Christine Bodewes, a returned Maryknoll lay missioner who served in Kenya, reflects on the virtue of believing without seeing.
We are all familiar with today’s Gospel about Thomas and his nagging doubts about the Lord’s Resurrection because he didn’t see Jesus with his own eyes. What strikes me about this reading is Jesus’ reference to those who ‘have not seen and have believed.’ How is it that, unlike Thomas, these ‘believers’ overcame their doubts, the natural tendency to pull back and wait for factual evidence?
I think of a Kenyan woman with whom I worked when I was a Maryknoll lay missioner in the early 2000s. Mary was barely literate and struggling to raise six children. We were both working in the parish human rights office in Kibera, the largest slum in Nairobi. In those days, we had initiated a campaign to stop the sale of a locally brewed alcohol called chang’aa. Although it was technically illegal, it was cheap and easily accessible. It was also very addictive and toxic; many people who drank it regularly passed out. Parishioners identified it as the single biggest problem for the community because it added to already high levels of violence against women and girls, unemployment, and poverty.
When we started the campaign, I thought, how hard can it be to convince people to stop drinking a dangerous alcoholic beverage? I assumed we could simply organize some large public events, explain the dangers, and encourage a boycott of the business. To call my plan naïve doesn’t do it justice. Unbeknownst to me, the two biggest chang’aa retailers in Kibera were Catholic women and members of our parish. And, because it was a relatively lucrative business in the slums, these two women were the largest financial contributors to the parish.
When our two parishioners found out about the campaign, they were furious, but not for the reasons I had anticipated. As it turned out, they could transition into other businesses; they were incensed because they had been publicly shamed by their faith community and they vowed to never step foot in the church again.
Most of us thought that their absence was a positive thing given all the damage caused by chang’aa over the years, but Mary was different. She believed there was no point in eradicating chang’aa if it meant we lost even one parishioner. She never questioned her own belief that God loved each and every one of us, especially those who are outcasts. In the face of overwhelming doubts by me and the whole parish team, she decided to start visiting these two women every Friday afternoon – to listen to them and to and pray with them.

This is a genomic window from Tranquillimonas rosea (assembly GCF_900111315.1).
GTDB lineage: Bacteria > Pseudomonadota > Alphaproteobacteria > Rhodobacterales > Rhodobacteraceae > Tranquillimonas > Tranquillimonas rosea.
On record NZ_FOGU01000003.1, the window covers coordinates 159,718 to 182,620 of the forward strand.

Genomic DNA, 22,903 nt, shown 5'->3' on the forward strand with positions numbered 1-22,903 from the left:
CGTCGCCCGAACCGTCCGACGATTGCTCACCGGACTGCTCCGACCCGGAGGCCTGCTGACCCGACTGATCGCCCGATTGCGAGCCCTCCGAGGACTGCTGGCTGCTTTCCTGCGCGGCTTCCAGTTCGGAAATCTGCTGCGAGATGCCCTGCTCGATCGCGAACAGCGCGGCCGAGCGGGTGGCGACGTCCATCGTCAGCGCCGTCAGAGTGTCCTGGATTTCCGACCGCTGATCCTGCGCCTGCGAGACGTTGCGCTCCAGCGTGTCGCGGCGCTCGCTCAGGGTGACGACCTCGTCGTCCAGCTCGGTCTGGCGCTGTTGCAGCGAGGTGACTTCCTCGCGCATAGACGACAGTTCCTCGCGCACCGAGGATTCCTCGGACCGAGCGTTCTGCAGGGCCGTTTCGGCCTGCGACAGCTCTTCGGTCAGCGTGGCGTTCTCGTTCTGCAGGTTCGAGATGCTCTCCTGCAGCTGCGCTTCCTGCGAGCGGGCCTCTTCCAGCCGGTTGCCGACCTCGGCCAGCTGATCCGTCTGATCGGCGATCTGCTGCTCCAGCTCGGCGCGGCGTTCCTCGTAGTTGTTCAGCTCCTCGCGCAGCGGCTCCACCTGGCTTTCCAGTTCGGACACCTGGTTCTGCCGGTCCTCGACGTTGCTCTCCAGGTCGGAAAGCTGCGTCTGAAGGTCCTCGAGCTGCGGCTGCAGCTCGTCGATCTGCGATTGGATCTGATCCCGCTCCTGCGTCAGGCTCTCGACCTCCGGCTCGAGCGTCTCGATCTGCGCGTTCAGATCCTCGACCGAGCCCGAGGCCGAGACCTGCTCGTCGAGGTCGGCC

Not surprisingly, the campaign had a few quick wins and then quietly fizzled out as we realized that we could not stop an age-old custom of chang’aa drinking; many Kiberans not only enjoyed the communal activity, they also wanted to forget their problems.
It was over a year later, long after I had nearly forgotten our failed campaign, when Mary came to my office with a huge smile and news that both of our parishioners had decided to close their chang’aa businesses. We were all stunned. But there was one condition. The two women had asked that a Mass of forgiveness be celebrated in one of their homes.
I will never forget that Mass. After months of our vitriolic entreaties to stop selling chang’aa, these women resented us deeply. But there stood Mary standing between them, holding their hands, tears streaming down their faces as they sang a song welcoming us.
What was remarkable to me was that, like Jesus in today’s Gospel, Mary never once chastised us for not believing these women could change, for doubting the power of prayer and accompaniment, and for our being so quick to give up on them. She was the very embodiment of those blessed believers who have not seen, but still believe.
Today, as we celebrate Divine Mercy Sunday, the church reminds us to pray especially for the call to accept God’s mercy and to be merciful. Let us not only remember and give thanks for those people in our lives who, like Mary, remind us to love and serve the weakest and most forgotten, but also let us consider how we can love the forgotten and unloved in our own lives.